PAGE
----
Subject: Re: Examples needed against Soft Patents
From: Ben Tilly <btilly@gmail.com>
Date: Fri, 24 Dec 2004 11:55:03 -0800

On Fri, 24 Dec 2004 08:57:59 -0500, Jerry Dwyer <gdwyer@dwyerecon.com> wrote:
>  Just a side light.
>  
>  Companies probably are no better and no worse than researchers in general
> where money isn't even involved in a serious way. When writing up results,
> things that are not entirely consistent with the presented results can be
> explained away -- conclusions that some readers would agree with and some
> not. The not-entirely-consistent results tend to be suppressed because they
> are a distraction.

That's just human nature.  See Kuhn's opus on scientific revolutions for
more.

But to human nature companies add all sorts of other biases.

For a random example there's the fact that companies do a lot of
safety testing on each other's products which ordinarily is only
revealed if it showed evidence of problems in the other drugs.  There's 


>  Research financed by companies actually may be better about disclosure
> because companies are more likely to be sued.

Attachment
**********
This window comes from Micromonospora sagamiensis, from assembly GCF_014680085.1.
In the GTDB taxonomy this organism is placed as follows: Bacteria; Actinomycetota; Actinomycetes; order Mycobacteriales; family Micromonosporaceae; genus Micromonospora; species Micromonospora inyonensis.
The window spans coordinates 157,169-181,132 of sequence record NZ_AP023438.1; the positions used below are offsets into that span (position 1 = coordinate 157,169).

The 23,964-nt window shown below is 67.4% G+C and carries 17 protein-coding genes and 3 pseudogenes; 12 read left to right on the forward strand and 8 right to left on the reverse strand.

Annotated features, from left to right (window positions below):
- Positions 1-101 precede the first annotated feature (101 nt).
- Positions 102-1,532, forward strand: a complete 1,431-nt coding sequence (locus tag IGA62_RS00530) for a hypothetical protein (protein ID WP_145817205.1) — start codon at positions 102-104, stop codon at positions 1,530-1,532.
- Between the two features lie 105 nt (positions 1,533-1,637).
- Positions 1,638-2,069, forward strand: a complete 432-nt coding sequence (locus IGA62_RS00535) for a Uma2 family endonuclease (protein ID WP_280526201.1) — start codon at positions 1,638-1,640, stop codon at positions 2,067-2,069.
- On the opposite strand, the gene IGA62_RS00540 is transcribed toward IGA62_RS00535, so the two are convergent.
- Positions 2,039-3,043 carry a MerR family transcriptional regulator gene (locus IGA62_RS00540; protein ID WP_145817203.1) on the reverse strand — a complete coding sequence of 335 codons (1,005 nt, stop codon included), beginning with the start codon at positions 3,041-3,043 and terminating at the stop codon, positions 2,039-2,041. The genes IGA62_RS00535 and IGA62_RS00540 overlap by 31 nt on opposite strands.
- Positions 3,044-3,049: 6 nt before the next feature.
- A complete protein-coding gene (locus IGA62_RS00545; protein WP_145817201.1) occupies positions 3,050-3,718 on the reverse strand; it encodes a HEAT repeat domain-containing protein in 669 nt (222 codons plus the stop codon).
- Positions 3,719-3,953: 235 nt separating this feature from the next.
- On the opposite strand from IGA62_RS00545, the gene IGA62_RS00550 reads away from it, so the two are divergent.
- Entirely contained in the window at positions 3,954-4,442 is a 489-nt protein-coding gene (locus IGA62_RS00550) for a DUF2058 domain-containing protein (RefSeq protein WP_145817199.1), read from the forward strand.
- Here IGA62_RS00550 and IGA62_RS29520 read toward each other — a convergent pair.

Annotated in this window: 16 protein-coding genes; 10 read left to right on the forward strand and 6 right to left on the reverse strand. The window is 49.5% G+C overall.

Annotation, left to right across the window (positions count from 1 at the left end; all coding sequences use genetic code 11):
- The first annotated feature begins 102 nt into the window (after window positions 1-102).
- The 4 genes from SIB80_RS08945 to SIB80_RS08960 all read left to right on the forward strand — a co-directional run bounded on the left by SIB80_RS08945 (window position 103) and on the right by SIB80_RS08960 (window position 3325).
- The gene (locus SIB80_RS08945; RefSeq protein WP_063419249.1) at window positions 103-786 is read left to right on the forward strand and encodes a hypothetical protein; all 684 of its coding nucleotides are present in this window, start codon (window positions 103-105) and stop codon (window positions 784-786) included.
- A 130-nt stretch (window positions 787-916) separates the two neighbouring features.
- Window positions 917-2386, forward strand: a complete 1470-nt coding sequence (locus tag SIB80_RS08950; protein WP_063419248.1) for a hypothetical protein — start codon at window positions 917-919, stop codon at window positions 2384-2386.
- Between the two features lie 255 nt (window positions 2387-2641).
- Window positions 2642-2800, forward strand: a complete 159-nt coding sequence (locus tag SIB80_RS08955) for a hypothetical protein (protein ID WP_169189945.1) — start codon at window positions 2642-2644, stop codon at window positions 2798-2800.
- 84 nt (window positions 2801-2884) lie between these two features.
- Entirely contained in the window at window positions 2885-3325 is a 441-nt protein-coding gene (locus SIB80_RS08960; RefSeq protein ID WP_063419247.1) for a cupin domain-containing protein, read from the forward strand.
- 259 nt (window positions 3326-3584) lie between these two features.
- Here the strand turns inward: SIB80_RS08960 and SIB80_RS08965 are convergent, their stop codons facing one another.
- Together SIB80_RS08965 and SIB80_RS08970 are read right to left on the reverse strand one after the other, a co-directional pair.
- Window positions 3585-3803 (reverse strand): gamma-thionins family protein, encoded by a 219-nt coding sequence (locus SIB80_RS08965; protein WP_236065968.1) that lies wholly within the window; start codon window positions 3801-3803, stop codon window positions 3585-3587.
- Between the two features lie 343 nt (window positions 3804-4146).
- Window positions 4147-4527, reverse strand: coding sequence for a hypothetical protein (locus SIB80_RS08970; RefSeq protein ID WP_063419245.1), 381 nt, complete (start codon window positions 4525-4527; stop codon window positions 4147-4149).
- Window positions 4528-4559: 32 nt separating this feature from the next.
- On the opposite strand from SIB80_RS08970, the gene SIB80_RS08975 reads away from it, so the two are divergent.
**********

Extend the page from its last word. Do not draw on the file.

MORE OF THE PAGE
There's a long history of companies promoting biased research that
makes me doubt this theory.  I have a lot of faith that human
stupidity will cause people to reach for a cover-up first.  Particularly
in organizations that promote always covering your own back first.
(That would be most large companies.)  History says that the
cover-up is usually worse than the initiating scandal, and I see no
reason to believe that human nature has changed.

Furthermore companies do a lot of interesting research into drugs
put out by competitors.  One of the reasons is that they are looking
for side-effects that can get competing drugs pulled.  The trials that
found no evidence of side-effects have valuable data that in the
ordinary course of affairs would not get published.  And the threat
of lawsuits does not motivate openness.

Cheers,
Ben